Skip to main content
The Independent Critic

Sean Hayes, Chris Diamantapoulos, Will Sasso, Larry David, Sofia Vergara, Jennifer Hudson, Jane Lynch
The Farrelly Brothers
Peter Farrelly, Bobby Farrelly, Mike Cerrone
Rated PG
85 Mins.
20th Century Fox

  • Blu-ray Special Features will include
  • Deleted/Extended Scenes
  • What’s the Big Idea?  A  History of The Three Stooges
  • Knuckleheads: Behind the Scenes of The Three Stooges
  • Did You Hear that? The Three Stooges Sound Effects
  • Poifect: Casting The Three Stooges
  • The Three Stooges Mash-up
  • Original Screen Test

 "The Three Stooges" Review 

While The Three Stooges doesn't necessarily signal the return to form of the Farrelly Brothers, it is closer to their best work than they've actually achieved in recent years. At their best, Peter and Bobby Farrelly manage to weave together a weird blend of coarse and crude humor with a genuine affection for society's goofballs, weirdos and rejects. At their worst, their humor isn't particularly funny and their films are rather mean-spirited (such as 2007's The Heartbreak Kid).

The Three Stooges
isn't a brilliant comedy and in all likelihood if you've never cared for the Stooges, then you won't find yourself embracing this film. Of course, if you've never cared for the Stooges then I doubt you'll go to the film anyway. Why would you?

The Three Stooges is such a faithful homage to its original source material that it almost brings to mind Gus Van Sant's too faithful for comfort version of Psycho. This film is far more successful than Van Sant's, but at times regularly throughout the film's nearly 90-minute running time you'll swear you're watching nothing more than an updated series of Stooges skits.

I won't say that I've ever fancied myself a diehard Stooges fan, though in the right mood I'll laugh myself completely silly at even the dumbest of their routines. I found myself laughing consistently throughout The Three Stooges, though it's fair to say that the laughs aren't the kind that will be sustained for days nor ones that I necessarily felt compelled to rush home telling friends about by film's end.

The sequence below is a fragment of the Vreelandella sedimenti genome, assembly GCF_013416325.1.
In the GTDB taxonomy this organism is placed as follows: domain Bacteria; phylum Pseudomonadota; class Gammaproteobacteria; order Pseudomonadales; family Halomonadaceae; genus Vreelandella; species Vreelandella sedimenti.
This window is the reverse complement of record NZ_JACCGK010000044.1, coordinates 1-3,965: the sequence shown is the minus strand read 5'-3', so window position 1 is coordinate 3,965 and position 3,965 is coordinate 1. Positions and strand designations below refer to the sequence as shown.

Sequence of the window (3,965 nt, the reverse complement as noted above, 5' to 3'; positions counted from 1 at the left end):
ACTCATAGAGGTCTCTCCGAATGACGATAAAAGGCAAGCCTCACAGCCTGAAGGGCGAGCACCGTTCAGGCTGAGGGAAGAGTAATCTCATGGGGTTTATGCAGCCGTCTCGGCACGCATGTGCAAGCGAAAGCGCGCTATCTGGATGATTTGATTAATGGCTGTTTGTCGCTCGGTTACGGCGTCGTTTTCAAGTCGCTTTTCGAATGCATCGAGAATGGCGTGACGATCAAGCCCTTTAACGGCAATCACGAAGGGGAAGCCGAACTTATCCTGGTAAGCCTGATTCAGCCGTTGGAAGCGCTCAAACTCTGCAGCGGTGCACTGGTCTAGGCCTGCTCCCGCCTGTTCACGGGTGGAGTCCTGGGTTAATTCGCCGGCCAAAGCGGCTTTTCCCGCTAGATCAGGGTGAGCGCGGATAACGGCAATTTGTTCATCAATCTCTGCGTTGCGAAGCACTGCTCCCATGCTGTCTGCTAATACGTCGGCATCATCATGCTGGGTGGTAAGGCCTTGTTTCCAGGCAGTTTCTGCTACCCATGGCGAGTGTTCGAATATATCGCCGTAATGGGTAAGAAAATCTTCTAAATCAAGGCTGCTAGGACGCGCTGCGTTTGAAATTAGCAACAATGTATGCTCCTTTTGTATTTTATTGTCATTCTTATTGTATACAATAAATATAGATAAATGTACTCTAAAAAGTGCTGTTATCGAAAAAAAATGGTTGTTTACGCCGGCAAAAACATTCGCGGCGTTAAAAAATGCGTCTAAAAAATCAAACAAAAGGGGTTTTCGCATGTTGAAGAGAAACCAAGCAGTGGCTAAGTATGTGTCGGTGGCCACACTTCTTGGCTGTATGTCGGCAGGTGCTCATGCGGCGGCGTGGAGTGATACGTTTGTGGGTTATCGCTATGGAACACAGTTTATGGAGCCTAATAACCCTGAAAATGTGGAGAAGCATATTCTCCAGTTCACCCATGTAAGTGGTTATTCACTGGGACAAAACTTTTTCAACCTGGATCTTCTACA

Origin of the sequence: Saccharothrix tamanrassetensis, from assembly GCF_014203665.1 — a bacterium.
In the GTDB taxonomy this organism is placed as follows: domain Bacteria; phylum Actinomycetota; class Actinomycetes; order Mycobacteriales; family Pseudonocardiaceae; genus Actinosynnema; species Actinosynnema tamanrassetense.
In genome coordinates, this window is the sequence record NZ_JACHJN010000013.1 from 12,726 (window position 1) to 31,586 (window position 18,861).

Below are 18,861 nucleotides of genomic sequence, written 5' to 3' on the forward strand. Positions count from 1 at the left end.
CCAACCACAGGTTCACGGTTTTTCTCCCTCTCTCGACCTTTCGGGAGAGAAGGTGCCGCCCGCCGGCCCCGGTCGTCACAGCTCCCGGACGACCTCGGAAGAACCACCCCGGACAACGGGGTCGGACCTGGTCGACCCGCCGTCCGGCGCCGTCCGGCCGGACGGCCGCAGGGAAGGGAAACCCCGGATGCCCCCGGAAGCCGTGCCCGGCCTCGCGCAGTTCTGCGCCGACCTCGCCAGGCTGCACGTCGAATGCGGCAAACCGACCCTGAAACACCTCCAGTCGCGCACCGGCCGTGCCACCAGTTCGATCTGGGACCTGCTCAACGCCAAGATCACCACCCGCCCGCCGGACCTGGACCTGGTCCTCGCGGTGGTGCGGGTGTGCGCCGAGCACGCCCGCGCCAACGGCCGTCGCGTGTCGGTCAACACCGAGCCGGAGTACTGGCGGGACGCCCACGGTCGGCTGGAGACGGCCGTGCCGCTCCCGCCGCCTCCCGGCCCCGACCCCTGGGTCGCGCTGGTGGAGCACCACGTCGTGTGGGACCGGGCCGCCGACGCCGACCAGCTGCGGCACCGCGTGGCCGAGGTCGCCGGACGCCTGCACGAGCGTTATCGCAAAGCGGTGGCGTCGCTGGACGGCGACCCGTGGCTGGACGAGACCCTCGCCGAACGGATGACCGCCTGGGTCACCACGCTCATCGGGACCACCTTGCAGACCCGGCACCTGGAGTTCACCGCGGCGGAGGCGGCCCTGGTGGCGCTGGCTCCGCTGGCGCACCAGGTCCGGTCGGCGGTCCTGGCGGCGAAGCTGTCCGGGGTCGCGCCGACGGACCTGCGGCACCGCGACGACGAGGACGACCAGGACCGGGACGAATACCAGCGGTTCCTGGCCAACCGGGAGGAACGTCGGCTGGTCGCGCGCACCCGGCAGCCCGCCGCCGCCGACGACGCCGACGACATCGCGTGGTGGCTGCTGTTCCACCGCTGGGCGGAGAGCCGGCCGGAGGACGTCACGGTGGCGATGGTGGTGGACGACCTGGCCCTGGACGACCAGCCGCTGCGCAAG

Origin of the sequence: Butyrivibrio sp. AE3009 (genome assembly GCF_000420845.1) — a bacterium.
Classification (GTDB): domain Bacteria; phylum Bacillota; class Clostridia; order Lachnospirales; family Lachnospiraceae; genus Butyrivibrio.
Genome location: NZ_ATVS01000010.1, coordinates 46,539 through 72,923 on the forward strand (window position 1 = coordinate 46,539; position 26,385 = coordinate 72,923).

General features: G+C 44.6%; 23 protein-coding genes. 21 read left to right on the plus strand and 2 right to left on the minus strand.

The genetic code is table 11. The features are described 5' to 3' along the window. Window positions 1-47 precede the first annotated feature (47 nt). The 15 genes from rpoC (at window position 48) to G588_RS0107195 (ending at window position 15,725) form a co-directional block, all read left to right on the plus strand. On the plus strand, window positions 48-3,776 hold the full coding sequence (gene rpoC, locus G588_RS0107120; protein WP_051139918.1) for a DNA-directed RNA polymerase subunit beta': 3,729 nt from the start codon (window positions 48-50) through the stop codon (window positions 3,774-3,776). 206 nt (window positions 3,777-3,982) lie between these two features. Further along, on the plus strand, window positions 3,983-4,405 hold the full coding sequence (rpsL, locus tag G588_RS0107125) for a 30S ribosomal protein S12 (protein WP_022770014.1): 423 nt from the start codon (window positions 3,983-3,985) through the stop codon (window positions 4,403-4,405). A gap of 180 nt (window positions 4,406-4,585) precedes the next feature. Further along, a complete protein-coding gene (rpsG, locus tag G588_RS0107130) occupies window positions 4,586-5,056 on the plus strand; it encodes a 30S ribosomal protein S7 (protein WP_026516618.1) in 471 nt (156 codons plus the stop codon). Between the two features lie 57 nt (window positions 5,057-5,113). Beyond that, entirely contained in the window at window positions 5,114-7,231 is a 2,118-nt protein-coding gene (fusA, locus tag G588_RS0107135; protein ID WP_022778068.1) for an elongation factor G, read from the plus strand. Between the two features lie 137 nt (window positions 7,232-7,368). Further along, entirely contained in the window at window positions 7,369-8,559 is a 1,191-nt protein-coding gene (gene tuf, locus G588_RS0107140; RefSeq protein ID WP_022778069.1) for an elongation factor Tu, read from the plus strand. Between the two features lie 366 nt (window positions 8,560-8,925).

The film opens with our terrible trio being dumped off as babies at an orphanage run by nuns. By the age of 10-years-old, it's become apparent to everyone that these mischievous merrymakers aren't likely to be adopted by anyone. The film then fast forwards a few more years and our trio of Moe (Chris Diamontopolous), Larry (Sean Hayes) and Curly (Will Sasso) are still living at the orphanage basically because they have no place else to go and are able to sustain themselves by doing, or at least appearing to do, odd jobs around the place.

The Three Stooges is divided into three cohesive skits wrapped around the basic idea of the Stooges uniting to help save their beloved orphanage. Of course, our guys encounter a variety of good guys and bad guys along the way while doing everything they can to help the nuns who raised them. The nuns are played by the likes of Jane Lynch, Jennifer Hudson and, yes, Larry David as Sister Mary-Mengele.


The Farrelly Brothers have more typically been known for their excessive irreverence, but with The Three Stooges they turn in a surprisingly reverent film filled with the expected physical antics, virtually every Three Stooges bit you could want, a contemporary setting that includes the Stooges doing a spin on Jersey Shore and, perhaps most surprisingly of all, an abundance of heart and sweetness that really does get at the soul of The Three Stooges.

The cast is well chosen, with only Sean Hayes among our leading trio being even remotely close to a household name. Hayes, whom you likely remember from Will & Grace, nicely captures Larry, arguably the least expressive of the three. Veteran stage actor Chris Diamontopoulos is a hoot as the always agitated Moe, however, it's really MadTV vet Will Sasso who steals the show as the always sweet, likable and in trouble Curly. Sasso so completely nails Curly that one really hesitates to even call it acting. It's more like Sasso is channeling Curly.

Among the supporting players, there's no question that Larry David steals the entire film as Sister Mary-Mengele, the kind of cliche'd yet hilarious nun who has been the subject of nearly every Catholic child's nightmare. Jennifer Hudson and Jane Lynch are also both terrific here.

The Three Stooges isn't a brilliant comedy, but it's likely the comedy that folks waiting on the film are hoping for. Almost destined to have its fair share of haters, The Three Stooges is neither as brilliant as some will proclaim it nor the travesty to comedy that some are already announcing. The Three Stooges is simply a good-hearted and entertaining tribute to a classic mid-century comic act that will please most Stooges' fans while not likely finding them any new ones.

Should you see it?

Why soitenly!

© Written by Richard Propes
The Independent Critic